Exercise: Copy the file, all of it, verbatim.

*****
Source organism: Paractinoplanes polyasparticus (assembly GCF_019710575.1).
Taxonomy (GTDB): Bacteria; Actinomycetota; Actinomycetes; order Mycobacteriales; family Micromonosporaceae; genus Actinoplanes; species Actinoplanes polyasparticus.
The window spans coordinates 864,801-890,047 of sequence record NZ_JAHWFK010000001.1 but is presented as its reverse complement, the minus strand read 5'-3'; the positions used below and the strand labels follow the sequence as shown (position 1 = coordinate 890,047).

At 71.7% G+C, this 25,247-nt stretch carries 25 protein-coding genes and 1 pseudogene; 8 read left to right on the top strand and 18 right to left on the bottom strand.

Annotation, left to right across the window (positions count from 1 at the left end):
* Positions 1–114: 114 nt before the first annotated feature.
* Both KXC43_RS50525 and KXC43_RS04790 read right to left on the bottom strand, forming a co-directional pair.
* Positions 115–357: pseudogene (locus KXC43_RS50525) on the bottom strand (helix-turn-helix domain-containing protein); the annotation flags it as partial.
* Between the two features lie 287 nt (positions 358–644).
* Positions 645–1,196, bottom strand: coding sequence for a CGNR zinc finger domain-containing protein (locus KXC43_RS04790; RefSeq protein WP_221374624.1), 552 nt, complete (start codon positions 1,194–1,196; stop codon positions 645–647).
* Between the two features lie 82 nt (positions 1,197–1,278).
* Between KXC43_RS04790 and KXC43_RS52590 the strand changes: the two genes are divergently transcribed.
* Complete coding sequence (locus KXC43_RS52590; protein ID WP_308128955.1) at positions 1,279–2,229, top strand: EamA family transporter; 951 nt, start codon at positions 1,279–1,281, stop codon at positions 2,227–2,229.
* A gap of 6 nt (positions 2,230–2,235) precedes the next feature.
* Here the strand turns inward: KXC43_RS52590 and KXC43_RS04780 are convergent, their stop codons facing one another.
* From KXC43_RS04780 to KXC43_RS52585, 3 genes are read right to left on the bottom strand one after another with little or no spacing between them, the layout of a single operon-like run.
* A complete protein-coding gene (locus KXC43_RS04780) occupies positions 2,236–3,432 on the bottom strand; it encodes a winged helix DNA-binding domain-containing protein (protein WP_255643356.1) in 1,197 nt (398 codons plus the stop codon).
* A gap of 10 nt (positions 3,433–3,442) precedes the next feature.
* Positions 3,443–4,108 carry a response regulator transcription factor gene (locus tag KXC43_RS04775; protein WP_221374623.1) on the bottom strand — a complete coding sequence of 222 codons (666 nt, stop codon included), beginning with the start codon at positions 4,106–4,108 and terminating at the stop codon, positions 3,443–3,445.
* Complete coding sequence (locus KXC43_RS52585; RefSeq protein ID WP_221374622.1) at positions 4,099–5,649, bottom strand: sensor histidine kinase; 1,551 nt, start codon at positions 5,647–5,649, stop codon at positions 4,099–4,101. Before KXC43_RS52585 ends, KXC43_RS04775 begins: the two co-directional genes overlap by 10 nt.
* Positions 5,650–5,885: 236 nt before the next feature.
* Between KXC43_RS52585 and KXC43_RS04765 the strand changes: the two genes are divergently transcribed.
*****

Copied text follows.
Source organism: Paractinoplanes polyasparticus (assembly GCF_019710575.1).
Taxonomy (GTDB): Bacteria; Actinomycetota; Actinomycetes; order Mycobacteriales; family Micromonosporaceae; genus Actinoplanes; species Actinoplanes polyasparticus.
The window spans coordinates 864,801-890,047 of sequence record NZ_JAHWFK010000001.1 but is presented as its reverse complement, the minus strand read 5'-3'; the positions used below and the strand labels follow the sequence as shown (position 1 = coordinate 890,047).

At 71.7% G+C, this 25,247-nt stretch carries 25 protein-coding genes and 1 pseudogene; 8 read left to right on the top strand and 18 right to left on the bottom strand.

Annotation, left to right across the window (positions count from 1 at the left end):
* Positions 1–114: 114 nt before the first annotated feature.
* Both KXC43_RS50525 and KXC43_RS04790 read right to left on the bottom strand, forming a co-directional pair.
* Positions 115–357: pseudogene (locus KXC43_RS50525) on the bottom strand (helix-turn-helix domain-containing protein); the annotation flags it as partial.
* Between the two features lie 287 nt (positions 358–644).
* Positions 645–1,196, bottom strand: coding sequence for a CGNR zinc finger domain-containing protein (locus KXC43_RS04790; RefSeq protein WP_221374624.1), 552 nt, complete (start codon positions 1,194–1,196; stop codon positions 645–647).
* Between the two features lie 82 nt (positions 1,197–1,278).
* Between KXC43_RS04790 and KXC43_RS52590 the strand changes: the two genes are divergently transcribed.
* Complete coding sequence (locus KXC43_RS52590; protein ID WP_308128955.1) at positions 1,279–2,229, top strand: EamA family transporter; 951 nt, start codon at positions 1,279–1,281, stop codon at positions 2,227–2,229.
* A gap of 6 nt (positions 2,230–2,235) precedes the next feature.
* Here the strand turns inward: KXC43_RS52590 and KXC43_RS04780 are convergent, their stop codons facing one another.
* From KXC43_RS04780 to KXC43_RS52585, 3 genes are read right to left on the bottom strand one after another with little or no spacing between them, the layout of a single operon-like run.
* A complete protein-coding gene (locus KXC43_RS04780) occupies positions 2,236–3,432 on the bottom strand; it encodes a winged helix DNA-binding domain-containing protein (protein WP_255643356.1) in 1,197 nt (398 codons plus the stop codon).
* A gap of 10 nt (positions 3,433–3,442) precedes the next feature.
* Positions 3,443–4,108 carry a response regulator transcription factor gene (locus tag KXC43_RS04775; protein WP_221374623.1) on the bottom strand — a complete coding sequence of 222 codons (666 nt, stop codon included), beginning with the start codon at positions 4,106–4,108 and terminating at the stop codon, positions 3,443–3,445.
* Complete coding sequence (locus KXC43_RS52585; RefSeq protein ID WP_221374622.1) at positions 4,099–5,649, bottom strand: sensor histidine kinase; 1,551 nt, start codon at positions 5,647–5,649, stop codon at positions 4,099–4,101. Before KXC43_RS52585 ends, KXC43_RS04775 begins: the two co-directional genes overlap by 10 nt.
* Positions 5,650–5,885: 236 nt before the next feature.
* Between KXC43_RS52585 and KXC43_RS04765 the strand changes: the two genes are divergently transcribed.